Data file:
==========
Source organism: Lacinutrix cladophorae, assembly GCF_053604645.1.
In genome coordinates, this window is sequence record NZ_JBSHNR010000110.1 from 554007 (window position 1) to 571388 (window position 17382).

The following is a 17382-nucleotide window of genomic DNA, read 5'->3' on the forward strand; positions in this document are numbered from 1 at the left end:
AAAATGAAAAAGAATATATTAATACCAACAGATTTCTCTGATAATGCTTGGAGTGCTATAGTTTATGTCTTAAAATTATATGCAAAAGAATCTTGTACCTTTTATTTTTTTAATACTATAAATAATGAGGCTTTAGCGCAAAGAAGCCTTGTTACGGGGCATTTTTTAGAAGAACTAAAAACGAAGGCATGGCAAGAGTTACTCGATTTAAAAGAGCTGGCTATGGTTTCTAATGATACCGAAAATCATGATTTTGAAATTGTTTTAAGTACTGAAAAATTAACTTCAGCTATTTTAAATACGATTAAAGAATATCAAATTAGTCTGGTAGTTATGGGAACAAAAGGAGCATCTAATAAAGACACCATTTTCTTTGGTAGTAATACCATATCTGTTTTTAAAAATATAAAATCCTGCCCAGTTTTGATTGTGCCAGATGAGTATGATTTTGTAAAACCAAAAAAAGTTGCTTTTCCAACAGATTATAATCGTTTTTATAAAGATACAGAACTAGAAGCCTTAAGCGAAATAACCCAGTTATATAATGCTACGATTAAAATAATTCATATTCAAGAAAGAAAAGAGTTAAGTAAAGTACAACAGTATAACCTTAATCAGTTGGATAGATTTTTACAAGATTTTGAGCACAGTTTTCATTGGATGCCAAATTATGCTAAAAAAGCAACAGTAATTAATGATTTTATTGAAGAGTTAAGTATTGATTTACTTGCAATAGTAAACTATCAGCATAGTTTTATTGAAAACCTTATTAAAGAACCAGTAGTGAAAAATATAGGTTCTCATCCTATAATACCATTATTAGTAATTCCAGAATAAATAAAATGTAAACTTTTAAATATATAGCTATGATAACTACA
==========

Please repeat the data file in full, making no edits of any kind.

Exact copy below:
Source organism: Lacinutrix cladophorae, assembly GCF_053604645.1.
In genome coordinates, this window is sequence record NZ_JBSHNR010000110.1 from 554007 (window position 1) to 571388 (window position 17382).

The following is a 17382-nucleotide window of genomic DNA, read 5'->3' on the forward strand; positions in this document are numbered from 1 at the left end:
AAAATGAAAAAGAATATATTAATACCAACAGATTTCTCTGATAATGCTTGGAGTGCTATAGTTTATGTCTTAAAATTATATGCAAAAGAATCTTGTACCTTTTATTTTTTTAATACTATAAATAATGAGGCTTTAGCGCAAAGAAGCCTTGTTACGGGGCATTTTTTAGAAGAACTAAAAACGAAGGCATGGCAAGAGTTACTCGATTTAAAAGAGCTGGCTATGGTTTCTAATGATACCGAAAATCATGATTTTGAAATTGTTTTAAGTACTGAAAAATTAACTTCAGCTATTTTAAATACGATTAAAGAATATCAAATTAGTCTGGTAGTTATGGGAACAAAAGGAGCATCTAATAAAGACACCATTTTCTTTGGTAGTAATACCATATCTGTTTTTAAAAATATAAAATCCTGCCCAGTTTTGATTGTGCCAGATGAGTATGATTTTGTAAAACCAAAAAAAGTTGCTTTTCCAACAGATTATAATCGTTTTTATAAAGATACAGAACTAGAAGCCTTAAGCGAAATAACCCAGTTATATAATGCTACGATTAAAATAATTCATATTCAAGAAAGAAAAGAGTTAAGTAAAGTACAACAGTATAACCTTAATCAGTTGGATAGATTTTTACAAGATTTTGAGCACAGTTTTCATTGGATGCCAAATTATGCTAAAAAAGCAACAGTAATTAATGATTTTATTGAAGAGTTAAGTATTGATTTACTTGCAATAGTAAACTATCAGCATAGTTTTATTGAAAACCTTATTAAAGAACCAGTAGTGAAAAATATAGGTTCTCATCCTATAATACCATTATTAGTAATTCCAGAATAAATAAAATGTAAACTTTTAAATATATAGCTATGATAACTACA